Escutcheons of Science
 Gmelin Coat-of-Arms

Johann Georg Gmelin, Sr.  (1674-1728)
Philipp Friedrich Gmelin  (1721-1768)
Johann Friedrich Gmelin  (1748-1804)
Leopold Gmelin  (1788-1853)
Christian Gottlob Gmelin  (1792-1860)
(prominent chemists from Tübingen)

Per pale; [1] Azure, a dolphin uriant entwined around an anchor Argent.  [2] Gules, on a
fess Argent  [tilted bendwise]  between two mullets of six points Or, a Wolfsangel contourny Sable.

The above is a copyrighted picture reproduced here by permission.  © 2009   by Jochen Wilke.

Motto :  Festina Lente  (hasten slowly).
[ That maxim is traditionally symbolized by a dolphin coiled around an anchor.
The dolphin stands for swiftness, the anchor is for caution and safety.]

 Festina Lente

Festina Lente  (hasten slowly)  was the official motto  (or "Royal Proverb")  of Emperor Augustus  (who reigned alone over the Roman Empire from 27 BC to AD 14).  He adopted the corresponding  dolphin coiled around an anchor  as his personal symbol.  That well-known icon was used as an explicit reference to Augustus himself on the reverse of some silver  denarii  minted during the reigns of the three emperors of the Flavian dynasty: Vespasian (AD 69-79) Titus (AD 79-81) and Domitian (AD 81-96).  The Flavians may have done that for political reasons:  Advertising the personal symbol of Augustus helped compensate for their lack of actual family ties with the first five emperors of Rome  (i.e., the Julio-Claudian dynasty).

The abbreviated markings on the coin shown above read:  TRPOT = tribunica potestas  (Tribune of the People),  COS VIII = Eight times a consul, PP = Pater Patriae  (Father of the Country).  There are other examples of silver  denarii bearing a  dolphin entwined around an anchor  that were struck at different dates:
  • In AD 80  under the reign of Titus
  • In AD 81  (COS VII) and 82 (COS VIII) under the reign of Domitian.
  • In AD 96  under the reign of Domitian.
 Wolfsangel  (Military Symbol) 
 SS-Panzerdivision 'Das Reich'

The  Wolfsangel  at left, shown  contourny  in the Gmelin arms,  is a masonic symbol of ancient Nordic origin  ( unrelated  to the Eihwaz rune).  In an horizontal position it's also called a werewolf.  The  upright version  (looking like a backward Z with a central stroke)  can be called a  thunderbolt.  Without a central stroke, that heraldic charge would be blasoned Doppelhaken in German or  crampon  in French  (e.g., Biedenfeld: In Schwarz ein liegender silberner Doppelhaken ).  It is a more recent (medieval) symbol for the double hooks used by soldiers to climb the wall of fortified castles.  Arguably, the legendary danger of such climbs makes this a symbol for military bravery...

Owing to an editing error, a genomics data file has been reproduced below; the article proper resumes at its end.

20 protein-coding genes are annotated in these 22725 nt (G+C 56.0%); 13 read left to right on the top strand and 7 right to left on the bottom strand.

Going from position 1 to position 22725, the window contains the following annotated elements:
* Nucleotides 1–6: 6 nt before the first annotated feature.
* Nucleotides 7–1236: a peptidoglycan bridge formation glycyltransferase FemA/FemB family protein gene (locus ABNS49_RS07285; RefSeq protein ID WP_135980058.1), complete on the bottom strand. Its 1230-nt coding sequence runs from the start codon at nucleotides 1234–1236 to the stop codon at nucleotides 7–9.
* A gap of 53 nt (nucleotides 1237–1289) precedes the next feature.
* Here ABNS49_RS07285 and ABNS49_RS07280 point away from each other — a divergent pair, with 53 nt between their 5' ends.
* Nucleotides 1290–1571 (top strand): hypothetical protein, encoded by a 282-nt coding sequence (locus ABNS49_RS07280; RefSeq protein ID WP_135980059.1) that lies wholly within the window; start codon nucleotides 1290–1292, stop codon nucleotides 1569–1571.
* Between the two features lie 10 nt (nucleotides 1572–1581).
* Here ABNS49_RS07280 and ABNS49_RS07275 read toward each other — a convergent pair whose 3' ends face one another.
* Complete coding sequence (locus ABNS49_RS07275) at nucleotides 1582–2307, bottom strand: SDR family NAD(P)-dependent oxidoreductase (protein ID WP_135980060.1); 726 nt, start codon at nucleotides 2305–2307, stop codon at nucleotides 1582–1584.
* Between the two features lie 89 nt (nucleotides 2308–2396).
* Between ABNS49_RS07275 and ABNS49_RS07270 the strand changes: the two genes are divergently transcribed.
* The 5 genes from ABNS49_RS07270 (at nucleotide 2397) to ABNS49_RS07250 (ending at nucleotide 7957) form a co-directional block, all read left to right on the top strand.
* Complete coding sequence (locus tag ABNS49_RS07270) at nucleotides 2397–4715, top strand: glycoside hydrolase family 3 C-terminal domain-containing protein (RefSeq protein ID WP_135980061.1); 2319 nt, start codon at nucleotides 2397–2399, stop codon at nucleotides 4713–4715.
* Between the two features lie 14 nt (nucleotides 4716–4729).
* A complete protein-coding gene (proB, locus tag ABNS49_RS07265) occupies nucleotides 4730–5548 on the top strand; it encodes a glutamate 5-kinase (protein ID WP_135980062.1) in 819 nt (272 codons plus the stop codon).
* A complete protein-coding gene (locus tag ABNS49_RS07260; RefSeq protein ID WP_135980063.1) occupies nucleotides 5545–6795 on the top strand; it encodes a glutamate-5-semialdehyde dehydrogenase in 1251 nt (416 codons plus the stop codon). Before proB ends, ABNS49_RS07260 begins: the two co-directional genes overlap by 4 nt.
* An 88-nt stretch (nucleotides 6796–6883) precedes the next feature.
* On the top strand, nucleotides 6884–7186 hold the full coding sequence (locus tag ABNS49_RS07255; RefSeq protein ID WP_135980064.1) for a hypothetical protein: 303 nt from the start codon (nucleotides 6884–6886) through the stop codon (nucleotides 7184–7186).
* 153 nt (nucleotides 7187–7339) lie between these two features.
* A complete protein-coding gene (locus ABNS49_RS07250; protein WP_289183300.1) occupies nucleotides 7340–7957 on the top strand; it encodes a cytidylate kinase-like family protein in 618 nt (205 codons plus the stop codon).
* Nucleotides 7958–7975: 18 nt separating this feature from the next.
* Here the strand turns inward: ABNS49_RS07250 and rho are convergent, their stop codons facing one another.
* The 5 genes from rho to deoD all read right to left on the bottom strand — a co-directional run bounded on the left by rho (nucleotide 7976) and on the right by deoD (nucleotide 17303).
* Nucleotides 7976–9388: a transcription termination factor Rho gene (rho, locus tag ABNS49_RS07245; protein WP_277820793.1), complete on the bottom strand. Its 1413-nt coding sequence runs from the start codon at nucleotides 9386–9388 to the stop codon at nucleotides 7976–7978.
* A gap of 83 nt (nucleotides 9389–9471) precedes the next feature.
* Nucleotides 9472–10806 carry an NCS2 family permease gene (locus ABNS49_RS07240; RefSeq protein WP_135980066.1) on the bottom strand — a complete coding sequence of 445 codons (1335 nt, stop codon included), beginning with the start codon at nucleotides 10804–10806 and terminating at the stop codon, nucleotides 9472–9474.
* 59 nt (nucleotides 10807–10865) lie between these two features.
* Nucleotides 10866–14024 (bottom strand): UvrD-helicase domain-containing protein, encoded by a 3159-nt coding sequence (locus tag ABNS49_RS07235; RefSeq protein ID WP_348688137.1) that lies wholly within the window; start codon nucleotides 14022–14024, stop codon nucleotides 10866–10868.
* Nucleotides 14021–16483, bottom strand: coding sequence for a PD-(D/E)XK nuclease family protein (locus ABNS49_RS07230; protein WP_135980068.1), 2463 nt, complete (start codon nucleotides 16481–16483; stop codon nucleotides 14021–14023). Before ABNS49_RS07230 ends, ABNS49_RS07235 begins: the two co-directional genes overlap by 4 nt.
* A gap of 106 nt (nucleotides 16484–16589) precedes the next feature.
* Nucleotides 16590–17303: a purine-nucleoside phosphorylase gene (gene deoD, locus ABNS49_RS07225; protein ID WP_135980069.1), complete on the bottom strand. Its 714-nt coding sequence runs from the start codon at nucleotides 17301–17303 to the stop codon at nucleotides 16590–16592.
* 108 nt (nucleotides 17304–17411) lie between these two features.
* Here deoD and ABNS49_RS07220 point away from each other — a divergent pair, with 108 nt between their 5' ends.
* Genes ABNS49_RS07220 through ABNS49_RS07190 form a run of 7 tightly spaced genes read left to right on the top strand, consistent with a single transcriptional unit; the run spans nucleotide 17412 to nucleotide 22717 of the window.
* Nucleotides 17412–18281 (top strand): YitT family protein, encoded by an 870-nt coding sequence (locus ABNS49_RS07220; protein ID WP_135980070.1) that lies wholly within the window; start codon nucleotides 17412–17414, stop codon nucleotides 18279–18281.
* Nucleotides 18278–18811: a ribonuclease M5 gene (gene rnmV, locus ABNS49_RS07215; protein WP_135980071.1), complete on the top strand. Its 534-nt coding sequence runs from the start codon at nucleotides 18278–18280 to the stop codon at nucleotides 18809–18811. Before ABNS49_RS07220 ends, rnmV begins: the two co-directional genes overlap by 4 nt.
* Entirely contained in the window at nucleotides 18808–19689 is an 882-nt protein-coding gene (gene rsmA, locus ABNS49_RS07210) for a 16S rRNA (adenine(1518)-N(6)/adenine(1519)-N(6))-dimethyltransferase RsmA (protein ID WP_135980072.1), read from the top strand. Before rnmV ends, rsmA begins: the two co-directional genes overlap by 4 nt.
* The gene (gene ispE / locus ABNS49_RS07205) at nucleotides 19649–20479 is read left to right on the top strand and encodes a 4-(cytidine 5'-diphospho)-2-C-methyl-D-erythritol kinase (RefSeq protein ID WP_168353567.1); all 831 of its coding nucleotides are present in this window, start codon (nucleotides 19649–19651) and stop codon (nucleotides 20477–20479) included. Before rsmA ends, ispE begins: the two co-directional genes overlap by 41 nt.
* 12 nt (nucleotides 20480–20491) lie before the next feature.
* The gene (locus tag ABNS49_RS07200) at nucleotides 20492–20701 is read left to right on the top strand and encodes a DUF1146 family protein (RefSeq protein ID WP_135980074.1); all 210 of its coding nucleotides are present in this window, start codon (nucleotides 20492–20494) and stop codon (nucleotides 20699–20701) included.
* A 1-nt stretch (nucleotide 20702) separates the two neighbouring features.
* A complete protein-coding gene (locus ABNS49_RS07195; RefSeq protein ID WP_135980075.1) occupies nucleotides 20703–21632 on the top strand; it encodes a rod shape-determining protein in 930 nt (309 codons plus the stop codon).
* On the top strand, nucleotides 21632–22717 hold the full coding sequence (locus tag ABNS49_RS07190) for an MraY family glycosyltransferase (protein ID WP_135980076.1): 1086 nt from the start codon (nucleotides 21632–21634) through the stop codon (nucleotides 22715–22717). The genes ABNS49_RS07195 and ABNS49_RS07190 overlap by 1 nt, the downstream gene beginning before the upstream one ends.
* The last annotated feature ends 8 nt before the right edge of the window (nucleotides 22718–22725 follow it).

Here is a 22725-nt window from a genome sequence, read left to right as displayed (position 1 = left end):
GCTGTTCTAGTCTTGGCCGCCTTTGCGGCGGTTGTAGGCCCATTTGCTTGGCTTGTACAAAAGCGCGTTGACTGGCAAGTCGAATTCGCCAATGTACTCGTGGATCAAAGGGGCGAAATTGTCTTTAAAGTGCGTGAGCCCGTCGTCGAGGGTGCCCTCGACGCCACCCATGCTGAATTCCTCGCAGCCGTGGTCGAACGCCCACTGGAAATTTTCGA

Third Reich (German Nazi Party) 
 Gules, on a plate a fylfot in saltire Sable In modern times, the  Wolfsangel  has become a tainted nazi symbol whose "use" is strictly forbidden by German Criminal Law Para 86(1).4.  Like the  Swastika  (gammadion, or fylfot)  pictured at left,  the  Wolfsangel  can no longer be used as a benign ancient mystic symbol by masons or anybody else ...  Other runic symbols used by the Nazis are often not as tainted as the  Wolfsangel, which was used as the divisional marking for Hitler's infamous  2.SS-Panzerdivison  Das Reich.  The  inverted  version of the Wolfsangel symbol was used as the graphical basis for the logo of  Aryan Nations  (AN)  the neo-nazi American organization founded in 1970 by Richard Girnt Butler  (1918-2004).

blog (2007)   |   The Dolphin of Legend and of Heraldry   |   Titus and the Dolphin

Leopold Gmelin (1788-1853)  son of the naturalist  Johann Friedrich Gmelin (1748-1804)  was a grandson of  Philipp Friedrich Gmelin (1721-1768; FRS 1758), the  younger son  of the first bearer of the coat-of-arm  (see below).  This younger branch of the family may or may not have borne the coat-of-arms described here.

Leopold Gmelin  introduced  Gmelin's test  and invented  red prussiate  (1822).  He was a collaborator/mentor of  Friedrich Wöhler  (1800-1882)  founder of organic chemistry.

Christian Gottlog Gmelin (1792-1860),  professor of chemistry and pharmacy at the  University of Tübingen  was a grandson of Johann Konrad Gmelin and a great-grandson of the traveler Johann Georg Gmelin, Jr. (1709-1855)  himself the eldest son of Johann Georg Gmelin, Sr. (1674-1728)  who was the  first bearer  of the above coat-of-arms.

Several alumni of the  University of Tübingen  were awarded the  Nobel Prize in Chemistry :

Gmelin Family + Wikipedia (in German)   |   Leopold Gmelin   |   Christian Gottlog Gmelin (1792-1860)      Gmelin
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